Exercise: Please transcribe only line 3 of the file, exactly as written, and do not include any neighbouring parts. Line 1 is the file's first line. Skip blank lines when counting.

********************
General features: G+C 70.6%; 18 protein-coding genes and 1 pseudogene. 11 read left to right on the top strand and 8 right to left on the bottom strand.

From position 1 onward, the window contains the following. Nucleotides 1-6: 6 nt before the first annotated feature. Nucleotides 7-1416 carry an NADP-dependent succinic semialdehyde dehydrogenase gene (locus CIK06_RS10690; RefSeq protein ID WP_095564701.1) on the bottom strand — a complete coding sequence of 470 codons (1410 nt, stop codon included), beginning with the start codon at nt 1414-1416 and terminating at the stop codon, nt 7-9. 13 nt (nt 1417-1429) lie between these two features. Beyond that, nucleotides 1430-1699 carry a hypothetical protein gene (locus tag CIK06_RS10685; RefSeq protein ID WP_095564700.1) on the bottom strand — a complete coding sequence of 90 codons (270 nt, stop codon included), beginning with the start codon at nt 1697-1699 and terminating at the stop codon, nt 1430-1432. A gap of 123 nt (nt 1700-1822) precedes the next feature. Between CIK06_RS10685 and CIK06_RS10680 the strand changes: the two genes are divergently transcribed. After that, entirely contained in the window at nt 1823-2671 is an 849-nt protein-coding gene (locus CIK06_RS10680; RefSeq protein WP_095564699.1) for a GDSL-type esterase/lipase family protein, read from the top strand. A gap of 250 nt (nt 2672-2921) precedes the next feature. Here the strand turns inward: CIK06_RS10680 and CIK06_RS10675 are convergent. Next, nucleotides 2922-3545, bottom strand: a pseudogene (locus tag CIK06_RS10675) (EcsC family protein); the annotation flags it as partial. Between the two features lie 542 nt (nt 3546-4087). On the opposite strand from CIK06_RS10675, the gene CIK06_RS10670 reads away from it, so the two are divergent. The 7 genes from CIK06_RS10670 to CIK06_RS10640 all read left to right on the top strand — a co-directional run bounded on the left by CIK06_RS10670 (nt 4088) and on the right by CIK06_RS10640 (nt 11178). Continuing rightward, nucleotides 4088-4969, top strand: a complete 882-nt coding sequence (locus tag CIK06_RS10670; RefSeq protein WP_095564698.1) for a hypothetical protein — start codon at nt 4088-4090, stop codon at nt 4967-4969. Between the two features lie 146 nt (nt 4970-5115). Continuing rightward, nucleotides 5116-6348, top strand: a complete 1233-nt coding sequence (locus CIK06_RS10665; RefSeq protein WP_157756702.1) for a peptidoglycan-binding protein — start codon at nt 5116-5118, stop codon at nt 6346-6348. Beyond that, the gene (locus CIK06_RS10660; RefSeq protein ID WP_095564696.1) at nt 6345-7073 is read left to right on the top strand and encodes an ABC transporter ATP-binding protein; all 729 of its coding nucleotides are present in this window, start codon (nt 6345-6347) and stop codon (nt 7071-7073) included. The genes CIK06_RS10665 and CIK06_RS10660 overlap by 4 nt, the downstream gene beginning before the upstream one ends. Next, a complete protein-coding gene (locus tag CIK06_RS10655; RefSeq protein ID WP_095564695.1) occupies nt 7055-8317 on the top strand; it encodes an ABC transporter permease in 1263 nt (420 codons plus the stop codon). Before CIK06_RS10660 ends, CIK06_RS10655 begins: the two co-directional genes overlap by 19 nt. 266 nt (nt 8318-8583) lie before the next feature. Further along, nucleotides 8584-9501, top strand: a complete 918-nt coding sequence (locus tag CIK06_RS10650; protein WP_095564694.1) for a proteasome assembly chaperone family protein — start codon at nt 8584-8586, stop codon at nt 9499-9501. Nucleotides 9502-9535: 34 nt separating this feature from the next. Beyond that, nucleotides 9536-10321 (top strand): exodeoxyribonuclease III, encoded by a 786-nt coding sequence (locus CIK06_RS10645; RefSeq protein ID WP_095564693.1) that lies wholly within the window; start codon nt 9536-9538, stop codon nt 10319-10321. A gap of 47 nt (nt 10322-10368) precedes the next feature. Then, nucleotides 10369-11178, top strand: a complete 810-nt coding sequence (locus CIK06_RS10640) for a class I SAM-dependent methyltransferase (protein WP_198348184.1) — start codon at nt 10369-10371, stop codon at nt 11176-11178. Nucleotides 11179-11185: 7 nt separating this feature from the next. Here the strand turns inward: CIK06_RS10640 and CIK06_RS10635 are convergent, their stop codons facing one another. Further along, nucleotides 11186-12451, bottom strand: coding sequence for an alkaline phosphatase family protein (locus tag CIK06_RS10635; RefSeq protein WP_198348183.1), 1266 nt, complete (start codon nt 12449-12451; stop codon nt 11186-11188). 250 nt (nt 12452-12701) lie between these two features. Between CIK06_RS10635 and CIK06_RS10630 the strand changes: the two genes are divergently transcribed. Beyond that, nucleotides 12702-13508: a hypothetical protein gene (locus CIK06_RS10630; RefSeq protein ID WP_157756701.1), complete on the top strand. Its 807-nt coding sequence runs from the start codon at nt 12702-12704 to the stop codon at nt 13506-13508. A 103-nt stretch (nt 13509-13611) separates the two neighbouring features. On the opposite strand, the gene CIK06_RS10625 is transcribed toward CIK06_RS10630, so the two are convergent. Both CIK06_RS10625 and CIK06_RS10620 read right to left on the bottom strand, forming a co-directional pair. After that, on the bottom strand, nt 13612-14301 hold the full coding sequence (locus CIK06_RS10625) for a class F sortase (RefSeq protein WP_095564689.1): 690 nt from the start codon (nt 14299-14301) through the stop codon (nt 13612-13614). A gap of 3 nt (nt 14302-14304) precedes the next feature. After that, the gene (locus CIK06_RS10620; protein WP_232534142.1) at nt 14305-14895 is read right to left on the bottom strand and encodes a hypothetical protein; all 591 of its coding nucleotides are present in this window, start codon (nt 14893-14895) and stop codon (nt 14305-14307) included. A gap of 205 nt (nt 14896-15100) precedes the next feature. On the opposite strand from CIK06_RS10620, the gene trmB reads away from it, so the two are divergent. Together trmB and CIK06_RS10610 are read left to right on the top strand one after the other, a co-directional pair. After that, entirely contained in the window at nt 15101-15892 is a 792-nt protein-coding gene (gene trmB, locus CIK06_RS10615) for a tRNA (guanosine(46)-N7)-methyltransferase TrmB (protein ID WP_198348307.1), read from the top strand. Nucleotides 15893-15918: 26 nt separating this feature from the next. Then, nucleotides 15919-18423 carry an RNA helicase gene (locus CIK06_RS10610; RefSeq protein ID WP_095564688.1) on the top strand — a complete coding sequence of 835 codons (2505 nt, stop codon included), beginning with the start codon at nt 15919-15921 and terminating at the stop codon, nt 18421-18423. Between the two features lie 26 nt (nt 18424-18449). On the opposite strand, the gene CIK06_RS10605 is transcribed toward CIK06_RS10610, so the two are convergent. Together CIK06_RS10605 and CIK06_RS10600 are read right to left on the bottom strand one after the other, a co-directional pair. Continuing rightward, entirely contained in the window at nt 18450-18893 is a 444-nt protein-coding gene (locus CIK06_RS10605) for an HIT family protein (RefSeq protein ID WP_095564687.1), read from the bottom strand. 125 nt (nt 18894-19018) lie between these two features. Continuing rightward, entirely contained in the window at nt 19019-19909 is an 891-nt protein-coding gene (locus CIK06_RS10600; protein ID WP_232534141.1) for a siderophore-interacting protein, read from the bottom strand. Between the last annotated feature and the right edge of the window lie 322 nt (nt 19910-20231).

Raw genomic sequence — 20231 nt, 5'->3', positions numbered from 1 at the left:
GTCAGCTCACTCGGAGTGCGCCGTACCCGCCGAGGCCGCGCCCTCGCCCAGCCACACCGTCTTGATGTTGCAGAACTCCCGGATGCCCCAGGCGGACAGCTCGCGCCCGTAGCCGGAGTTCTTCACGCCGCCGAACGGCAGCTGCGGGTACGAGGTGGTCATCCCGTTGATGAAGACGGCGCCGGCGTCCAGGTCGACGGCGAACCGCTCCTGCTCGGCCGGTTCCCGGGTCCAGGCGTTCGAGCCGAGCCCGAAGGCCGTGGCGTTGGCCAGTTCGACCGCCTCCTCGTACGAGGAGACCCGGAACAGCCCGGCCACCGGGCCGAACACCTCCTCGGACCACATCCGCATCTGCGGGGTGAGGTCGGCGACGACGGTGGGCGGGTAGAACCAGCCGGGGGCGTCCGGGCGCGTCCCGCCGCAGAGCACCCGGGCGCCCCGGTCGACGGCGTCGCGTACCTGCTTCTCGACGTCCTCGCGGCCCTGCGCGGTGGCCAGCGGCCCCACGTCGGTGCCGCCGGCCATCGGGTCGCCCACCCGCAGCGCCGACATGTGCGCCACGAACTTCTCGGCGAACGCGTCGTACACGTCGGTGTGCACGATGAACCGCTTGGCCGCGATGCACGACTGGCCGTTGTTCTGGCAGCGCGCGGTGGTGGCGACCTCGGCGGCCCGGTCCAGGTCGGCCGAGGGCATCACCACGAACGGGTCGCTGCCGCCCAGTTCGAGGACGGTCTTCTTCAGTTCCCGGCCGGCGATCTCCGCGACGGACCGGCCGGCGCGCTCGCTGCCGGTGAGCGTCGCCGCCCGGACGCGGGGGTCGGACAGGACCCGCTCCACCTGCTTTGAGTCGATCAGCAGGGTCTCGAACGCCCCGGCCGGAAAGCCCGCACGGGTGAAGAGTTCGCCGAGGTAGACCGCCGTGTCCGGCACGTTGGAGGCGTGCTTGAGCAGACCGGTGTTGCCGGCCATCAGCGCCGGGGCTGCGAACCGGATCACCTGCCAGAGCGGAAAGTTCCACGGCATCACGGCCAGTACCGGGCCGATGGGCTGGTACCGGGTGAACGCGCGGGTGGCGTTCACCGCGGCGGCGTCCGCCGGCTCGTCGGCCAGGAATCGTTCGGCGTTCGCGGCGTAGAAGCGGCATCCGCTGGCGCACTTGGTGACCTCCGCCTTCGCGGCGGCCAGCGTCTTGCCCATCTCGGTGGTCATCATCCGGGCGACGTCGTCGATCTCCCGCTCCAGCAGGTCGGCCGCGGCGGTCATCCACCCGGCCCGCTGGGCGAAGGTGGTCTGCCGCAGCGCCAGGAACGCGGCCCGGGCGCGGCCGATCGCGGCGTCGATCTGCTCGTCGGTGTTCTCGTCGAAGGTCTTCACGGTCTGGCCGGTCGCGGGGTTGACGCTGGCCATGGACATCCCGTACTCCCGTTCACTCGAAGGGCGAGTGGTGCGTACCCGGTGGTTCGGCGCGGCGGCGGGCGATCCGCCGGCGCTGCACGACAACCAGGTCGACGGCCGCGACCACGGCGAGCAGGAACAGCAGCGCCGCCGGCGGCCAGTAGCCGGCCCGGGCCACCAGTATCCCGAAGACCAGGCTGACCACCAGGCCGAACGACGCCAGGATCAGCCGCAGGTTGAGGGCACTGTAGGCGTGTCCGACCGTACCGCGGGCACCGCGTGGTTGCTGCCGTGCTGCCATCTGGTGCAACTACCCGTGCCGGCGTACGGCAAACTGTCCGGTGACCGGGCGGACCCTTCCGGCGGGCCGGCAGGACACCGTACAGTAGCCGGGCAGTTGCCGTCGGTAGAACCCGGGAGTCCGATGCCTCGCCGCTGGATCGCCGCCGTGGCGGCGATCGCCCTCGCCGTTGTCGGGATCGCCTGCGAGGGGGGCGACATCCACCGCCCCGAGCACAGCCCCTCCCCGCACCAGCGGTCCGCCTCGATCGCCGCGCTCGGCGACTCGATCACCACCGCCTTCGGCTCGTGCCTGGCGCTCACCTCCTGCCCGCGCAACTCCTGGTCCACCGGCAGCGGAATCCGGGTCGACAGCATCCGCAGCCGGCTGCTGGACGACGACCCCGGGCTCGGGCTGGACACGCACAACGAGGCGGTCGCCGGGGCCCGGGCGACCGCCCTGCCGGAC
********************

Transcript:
Raw genomic sequence — 20231 nt, 5'->3', positions numbered from 1 at the left: